Could be an urban myth. However it is an odd coincidence that we've had zero issues for 7 years whilst our doggie was alive, and then, 6 months after her passing, the martens made a dinner party with the electrics in our truck...

Talk to you later 10.09.2020 08:19

Re: Maintaining small house & living in the lower mountains questions
 
Damit!!! This wire chewing animal thing sounds like lot of trouble!!!! Do they like taste of Suzuki Jimny or Fiat Panda Cross 4x4 cables too?
What if they eat the brake lines? :o Will getting garden cats help?

Talk to you later 10.09.2020 08:36

Re: Maintaining small house & living in the lower mountains questions
 
Quote:

Originally Posted by bowlie (Post 3215759)
Those are also positive points ...


For me yes and no. I got that list from online research. Let me break them down from my point of view


a. Distance to Town- Positive overall, unless some major emergency.
b. Communication- Neutral, I need good internet. If I have that, then I don't care.
c. Weather and Seasonal Issues- Positive, it is what it is and part of living in beautiful nature.
d. Wildlife- Positive, as long as it is not a bear that comes daily to my garden :)

st2lemans 10.09.2020 08:43

Re: Maintaining small house & living in the lower mountains questions
 
Quote:

Originally Posted by Talk to you later (Post 3215982)
Will getting garden cats help?

Yes.

They will also take care of rats and snakes.

Tom

smileygreebins 10.09.2020 09:59

Re: Maintaining small house & living in the lower mountains questions
 
Quote:

Originally Posted by Talk to you later (Post 3215982)
Damit!!! This wire chewing animal thing sounds like lot of trouble!!!! Do they like taste of Suzuki Jimny or Fiat Panda Cross 4x4 cables too?
What if they eat the brake lines? :o Will getting garden cats help?

After fixing the martens leftovers, our local garage chaps advised us to keep an oily rag stuffed in a nook of the engine bay. The critters don't like those apparently, and so far, all has been good.... There is also the option to put additional sheathing on the cable lines....

Talk to you later 11.09.2020 19:12

Re: Maintaining small house & living in the lower mountains questions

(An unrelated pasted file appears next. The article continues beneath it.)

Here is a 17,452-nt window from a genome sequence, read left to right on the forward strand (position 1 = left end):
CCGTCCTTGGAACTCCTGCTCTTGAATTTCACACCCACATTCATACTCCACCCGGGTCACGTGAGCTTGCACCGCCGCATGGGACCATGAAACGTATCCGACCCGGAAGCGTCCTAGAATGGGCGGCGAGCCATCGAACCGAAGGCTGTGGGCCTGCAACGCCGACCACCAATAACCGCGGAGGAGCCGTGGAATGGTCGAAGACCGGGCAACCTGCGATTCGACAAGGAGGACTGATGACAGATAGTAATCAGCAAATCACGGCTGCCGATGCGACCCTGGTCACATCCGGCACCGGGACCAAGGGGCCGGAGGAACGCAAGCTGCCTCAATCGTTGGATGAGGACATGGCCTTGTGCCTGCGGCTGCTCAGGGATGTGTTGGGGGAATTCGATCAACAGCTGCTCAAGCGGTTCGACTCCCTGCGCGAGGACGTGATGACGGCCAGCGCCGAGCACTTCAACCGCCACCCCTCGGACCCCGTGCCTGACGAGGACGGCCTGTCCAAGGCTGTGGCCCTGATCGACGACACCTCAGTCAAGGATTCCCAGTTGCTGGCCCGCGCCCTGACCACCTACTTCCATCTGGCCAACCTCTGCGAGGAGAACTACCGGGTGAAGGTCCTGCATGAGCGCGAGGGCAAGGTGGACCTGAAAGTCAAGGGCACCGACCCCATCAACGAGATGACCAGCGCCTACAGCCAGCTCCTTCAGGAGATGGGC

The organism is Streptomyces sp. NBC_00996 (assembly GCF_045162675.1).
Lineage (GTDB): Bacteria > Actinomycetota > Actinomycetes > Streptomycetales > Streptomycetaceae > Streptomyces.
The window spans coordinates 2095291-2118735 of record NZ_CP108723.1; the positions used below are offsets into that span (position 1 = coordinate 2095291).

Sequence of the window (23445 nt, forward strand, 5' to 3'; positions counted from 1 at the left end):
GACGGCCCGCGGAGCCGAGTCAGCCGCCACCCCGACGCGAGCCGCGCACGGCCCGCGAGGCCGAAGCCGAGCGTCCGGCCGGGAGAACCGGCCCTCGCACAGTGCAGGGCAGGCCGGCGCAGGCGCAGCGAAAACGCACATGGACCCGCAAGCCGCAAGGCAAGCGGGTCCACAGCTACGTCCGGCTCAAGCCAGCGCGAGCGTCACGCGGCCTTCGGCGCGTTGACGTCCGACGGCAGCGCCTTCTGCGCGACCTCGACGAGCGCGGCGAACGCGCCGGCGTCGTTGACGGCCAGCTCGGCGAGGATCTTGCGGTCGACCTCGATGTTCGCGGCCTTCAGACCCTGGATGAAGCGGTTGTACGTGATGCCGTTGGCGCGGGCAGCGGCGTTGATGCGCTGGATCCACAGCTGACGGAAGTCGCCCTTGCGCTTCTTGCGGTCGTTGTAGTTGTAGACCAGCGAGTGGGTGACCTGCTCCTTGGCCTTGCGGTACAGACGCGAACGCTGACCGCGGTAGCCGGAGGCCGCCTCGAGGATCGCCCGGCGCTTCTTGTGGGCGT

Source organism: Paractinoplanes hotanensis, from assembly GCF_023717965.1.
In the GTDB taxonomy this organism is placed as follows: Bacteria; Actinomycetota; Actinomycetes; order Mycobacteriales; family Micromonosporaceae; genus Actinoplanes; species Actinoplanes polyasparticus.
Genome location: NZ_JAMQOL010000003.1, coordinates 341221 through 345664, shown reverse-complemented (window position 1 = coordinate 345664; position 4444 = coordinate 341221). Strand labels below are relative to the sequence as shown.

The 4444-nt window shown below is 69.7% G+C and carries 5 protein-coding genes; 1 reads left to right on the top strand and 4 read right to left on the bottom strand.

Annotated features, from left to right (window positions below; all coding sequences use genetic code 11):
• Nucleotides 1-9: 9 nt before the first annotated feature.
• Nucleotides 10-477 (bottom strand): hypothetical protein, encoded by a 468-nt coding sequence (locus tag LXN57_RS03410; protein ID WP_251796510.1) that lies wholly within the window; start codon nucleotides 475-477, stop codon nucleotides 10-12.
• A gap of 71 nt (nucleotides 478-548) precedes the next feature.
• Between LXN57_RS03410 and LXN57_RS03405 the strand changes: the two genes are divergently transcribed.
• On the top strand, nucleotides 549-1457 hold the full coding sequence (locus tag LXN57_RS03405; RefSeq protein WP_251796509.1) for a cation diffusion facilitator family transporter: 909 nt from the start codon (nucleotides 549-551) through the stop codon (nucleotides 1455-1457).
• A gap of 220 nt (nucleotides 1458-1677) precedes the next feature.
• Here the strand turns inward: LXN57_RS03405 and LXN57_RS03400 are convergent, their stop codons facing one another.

The power of nature is another thing to think about!



fatmanfilms 11.09.2020 20:12

Re: Maintaining small house & living in the lower mountains questions
 
Quote:

Originally Posted by Talk to you later (Post 3216518)
The power of nature is another thing to think about!



Land is zoned for natural risk.

40 years ago in Verbier they decided to sell land for Chalets on the 'rouge' piste area to foreigners. It's an avalanche path & once every 5 years they get evacuated !

dragoneiric 11.09.2020 21:04

Re: Maintaining small house & living in the lower mountains questions
 
Quote:

Originally Posted by smileygreebins (Post 3215767)
Drain the motorbikes of fuel and store them on cardboard rather than just the concrete garage floors

At the risk of looking very stupid, could you please explain why you do this. Thanks.

Big Mara 11.09.2020 22:20

Re: Maintaining small house & living in the lower mountains questions
 
I had a dream, to find a home in the mountains.
https://www.englishforum.ch/picture....pictureid=3653


With a view to the Swiss Alps, above the winter fog.

https://www.englishforum.ch/picture....pictureid=7583


To be able to travel in winter when I will.
https://www.englishforum.ch/picture....pictureid=3642

Large towns with hospitals in the near. (16km)
The main roads are clear to drive most of the winter.

Where is my dream place? The Berner Jura since 25 years.

amogles 12.09.2020 01:19

Re: Maintaining small house & living in the lower mountains questions
 
Quote:

Originally Posted by dragoneiric (Post 3216539)
At the risk of looking very stupid, could you please explain why you do this. Thanks.